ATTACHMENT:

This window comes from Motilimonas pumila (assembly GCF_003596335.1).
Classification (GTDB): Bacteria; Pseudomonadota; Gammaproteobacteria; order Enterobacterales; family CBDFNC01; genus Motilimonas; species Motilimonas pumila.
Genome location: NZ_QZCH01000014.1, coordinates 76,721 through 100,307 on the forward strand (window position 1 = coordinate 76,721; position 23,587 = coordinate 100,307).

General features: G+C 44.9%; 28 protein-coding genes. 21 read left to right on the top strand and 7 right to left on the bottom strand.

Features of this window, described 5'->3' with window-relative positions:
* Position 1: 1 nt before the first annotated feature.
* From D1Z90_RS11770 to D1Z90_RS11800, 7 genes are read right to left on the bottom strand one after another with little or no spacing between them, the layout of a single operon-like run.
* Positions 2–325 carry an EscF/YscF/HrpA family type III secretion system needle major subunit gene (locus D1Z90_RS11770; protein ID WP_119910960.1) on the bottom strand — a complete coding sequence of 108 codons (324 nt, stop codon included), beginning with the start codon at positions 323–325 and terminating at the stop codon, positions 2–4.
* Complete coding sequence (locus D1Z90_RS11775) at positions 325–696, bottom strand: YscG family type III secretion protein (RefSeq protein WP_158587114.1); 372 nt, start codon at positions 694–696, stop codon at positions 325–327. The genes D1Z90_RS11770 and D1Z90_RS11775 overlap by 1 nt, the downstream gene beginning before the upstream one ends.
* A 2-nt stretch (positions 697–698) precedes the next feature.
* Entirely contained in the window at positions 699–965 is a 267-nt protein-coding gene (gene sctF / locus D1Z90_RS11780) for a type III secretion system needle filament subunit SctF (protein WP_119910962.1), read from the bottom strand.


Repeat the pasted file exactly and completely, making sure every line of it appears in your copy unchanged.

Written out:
This window comes from Motilimonas pumila (assembly GCF_003596335.1).
Classification (GTDB): Bacteria; Pseudomonadota; Gammaproteobacteria; order Enterobacterales; family CBDFNC01; genus Motilimonas; species Motilimonas pumila.
Genome location: NZ_QZCH01000014.1, coordinates 76,721 through 100,307 on the forward strand (window position 1 = coordinate 76,721; position 23,587 = coordinate 100,307).

General features: G+C 44.9%; 28 protein-coding genes. 21 read left to right on the top strand and 7 right to left on the bottom strand.

Features of this window, described 5'->3' with window-relative positions:
* Position 1: 1 nt before the first annotated feature.
* From D1Z90_RS11770 to D1Z90_RS11800, 7 genes are read right to left on the bottom strand one after another with little or no spacing between them, the layout of a single operon-like run.
* Positions 2–325 carry an EscF/YscF/HrpA family type III secretion system needle major subunit gene (locus D1Z90_RS11770; protein ID WP_119910960.1) on the bottom strand — a complete coding sequence of 108 codons (324 nt, stop codon included), beginning with the start codon at positions 323–325 and terminating at the stop codon, positions 2–4.
* Complete coding sequence (locus D1Z90_RS11775) at positions 325–696, bottom strand: YscG family type III secretion protein (RefSeq protein WP_158587114.1); 372 nt, start codon at positions 694–696, stop codon at positions 325–327. The genes D1Z90_RS11770 and D1Z90_RS11775 overlap by 1 nt, the downstream gene beginning before the upstream one ends.
* A 2-nt stretch (positions 697–698) precedes the next feature.
* Entirely contained in the window at positions 699–965 is a 267-nt protein-coding gene (gene sctF / locus D1Z90_RS11780) for a type III secretion system needle filament subunit SctF (protein WP_119910962.1), read from the bottom strand.